Rainforest Tree Houses
.............circling the bear, like wolves circling an elk calf, the deer slowly closed the gap between themselves and their intended meal.The terrified black bear dint stand a chance in hell against the three large does. They were hungry and she was next up on the menu.With the speed of an arrow launched from a compound bow the largest of the trio was on the bear, fangs sunk deep into her throat. A final attempt to struggle free and then a life ending gasp, the bear was done and the feast was on. They ravaged their victim tearing flesh from the bone with no effort. When at last they were done gorging, all that remained of the once noble bear was some scraps of fur, blood soaked bones, and the skull staring up from the snow with what appeared to be tears in her now dead eyes.
Forest soils form the foundation that underpins the existence of all forests. This book encapsulates soil ecology and functioning in northern forests, focusing on the effects of human activity and climate change. The authors introduce the fundamental principles necessary for studying forest soils, and explain the functioning and mutual influence of all parts of a forest soil ecosystem. A chapter is dedicated to each of soil acidity and heavy metal pollution, elevated carbon dioxide, nitrogen deposition and climate change, highlighting the most important anthropogenic factors influencing forest soil functioning and how these soils are likely to respond to environmental change. With its unique view of the functioning of the soils found under temperate and boreal forests in today's rapidly changing world, this book is of interest to anyone studying forestry and forest ecology in European, North American and North Asian contexts.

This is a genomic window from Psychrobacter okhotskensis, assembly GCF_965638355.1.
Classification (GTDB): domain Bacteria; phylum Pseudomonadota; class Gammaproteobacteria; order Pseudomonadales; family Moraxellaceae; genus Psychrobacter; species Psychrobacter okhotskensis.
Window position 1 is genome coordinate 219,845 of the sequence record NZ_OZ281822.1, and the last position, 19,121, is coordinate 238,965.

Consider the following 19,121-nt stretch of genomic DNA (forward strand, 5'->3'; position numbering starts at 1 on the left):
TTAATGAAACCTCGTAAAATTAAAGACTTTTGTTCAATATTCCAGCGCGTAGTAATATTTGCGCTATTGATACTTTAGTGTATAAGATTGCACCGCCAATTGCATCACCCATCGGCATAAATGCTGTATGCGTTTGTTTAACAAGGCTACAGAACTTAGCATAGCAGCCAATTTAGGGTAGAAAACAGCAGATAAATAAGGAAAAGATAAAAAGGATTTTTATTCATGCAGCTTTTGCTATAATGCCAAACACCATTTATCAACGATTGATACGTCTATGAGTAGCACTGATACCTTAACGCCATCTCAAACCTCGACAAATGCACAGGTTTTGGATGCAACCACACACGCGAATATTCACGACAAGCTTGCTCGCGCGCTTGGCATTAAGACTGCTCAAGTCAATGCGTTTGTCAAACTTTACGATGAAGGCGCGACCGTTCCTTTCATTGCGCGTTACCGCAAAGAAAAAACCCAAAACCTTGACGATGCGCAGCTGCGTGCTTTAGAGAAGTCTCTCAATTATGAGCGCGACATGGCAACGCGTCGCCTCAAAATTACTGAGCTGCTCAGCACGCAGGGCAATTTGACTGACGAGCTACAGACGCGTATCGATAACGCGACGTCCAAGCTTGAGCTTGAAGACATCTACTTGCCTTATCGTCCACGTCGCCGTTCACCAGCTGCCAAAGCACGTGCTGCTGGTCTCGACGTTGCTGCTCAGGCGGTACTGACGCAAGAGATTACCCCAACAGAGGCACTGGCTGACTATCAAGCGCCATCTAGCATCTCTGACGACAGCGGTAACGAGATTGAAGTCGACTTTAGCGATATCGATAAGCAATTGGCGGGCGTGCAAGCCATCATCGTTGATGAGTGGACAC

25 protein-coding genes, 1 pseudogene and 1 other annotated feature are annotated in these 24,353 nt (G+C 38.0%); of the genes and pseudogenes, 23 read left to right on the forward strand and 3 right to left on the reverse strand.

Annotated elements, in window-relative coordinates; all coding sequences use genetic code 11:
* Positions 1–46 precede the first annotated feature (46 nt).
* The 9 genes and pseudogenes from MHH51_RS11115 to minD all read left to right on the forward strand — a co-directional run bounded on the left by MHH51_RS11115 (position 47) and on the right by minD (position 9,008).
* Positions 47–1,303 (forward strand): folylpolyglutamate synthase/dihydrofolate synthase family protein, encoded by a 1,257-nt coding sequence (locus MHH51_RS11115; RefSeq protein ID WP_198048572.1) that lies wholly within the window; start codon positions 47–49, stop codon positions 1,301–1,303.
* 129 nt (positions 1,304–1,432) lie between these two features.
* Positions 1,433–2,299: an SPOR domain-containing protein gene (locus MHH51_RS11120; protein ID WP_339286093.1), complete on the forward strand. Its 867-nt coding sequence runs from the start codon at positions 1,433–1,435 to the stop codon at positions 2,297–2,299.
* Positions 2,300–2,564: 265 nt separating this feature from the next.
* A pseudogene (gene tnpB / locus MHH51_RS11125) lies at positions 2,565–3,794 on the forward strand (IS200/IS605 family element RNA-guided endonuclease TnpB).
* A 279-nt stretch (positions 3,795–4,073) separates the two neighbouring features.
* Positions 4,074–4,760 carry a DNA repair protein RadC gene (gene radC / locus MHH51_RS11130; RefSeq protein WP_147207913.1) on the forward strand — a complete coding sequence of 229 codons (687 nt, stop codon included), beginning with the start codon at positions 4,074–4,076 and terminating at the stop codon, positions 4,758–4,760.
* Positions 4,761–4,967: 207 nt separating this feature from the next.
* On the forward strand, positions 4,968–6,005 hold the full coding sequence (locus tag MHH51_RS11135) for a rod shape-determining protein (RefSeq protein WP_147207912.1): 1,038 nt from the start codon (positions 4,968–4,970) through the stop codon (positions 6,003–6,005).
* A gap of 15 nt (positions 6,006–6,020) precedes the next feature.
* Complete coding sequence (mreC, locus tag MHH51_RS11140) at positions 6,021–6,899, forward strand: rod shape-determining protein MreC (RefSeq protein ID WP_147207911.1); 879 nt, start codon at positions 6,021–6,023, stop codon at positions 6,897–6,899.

John Scott and Philip Lannes walked together down a great boulevard of Paris. The young American's heart was filled with grief and anger. The Frenchman felt the same grief, but mingled with it was a fierce, burning passion, so deep and bitter that it took a much stronger word than anger to describe it. Both had heard that morning the mutter of cannon on the horizon, and they knew the German conquerors were advancing. They were always advancing. Nothing had stopped them. The metal and masonry of the defenses at Liege had crumbled before their huge guns like china breaking under stone. The giant shells had scooped out the forts at Maubeuge, Maubeuge the untakable, as if they had been mere eggshells, and the mighty Teutonic host came on, almost without a check. John had read of the German march on Paris, nearly a half-century before, how everything had been made complete by the genius of Bismarck and von Moltke, how the ready had sprung upon and crushed the unready, but the present swoop of the imperial eagle seemed far more vast and terrible than the earlier rush could have been. A month and the legions were already before the City of Light. Men with glasses could see from the top of the Eiffel Tower the gray ranks that were to hem in devoted Paris once more, and the government had fled already to Bordeaux. It seemed that everything was lost before the war was fairly begun. The coming of the English army, far too small in numbers, had availed nothing. It had been swept up with the others, escaping from capture or destruction only by a hair, and was now driven back with the French on the capital."
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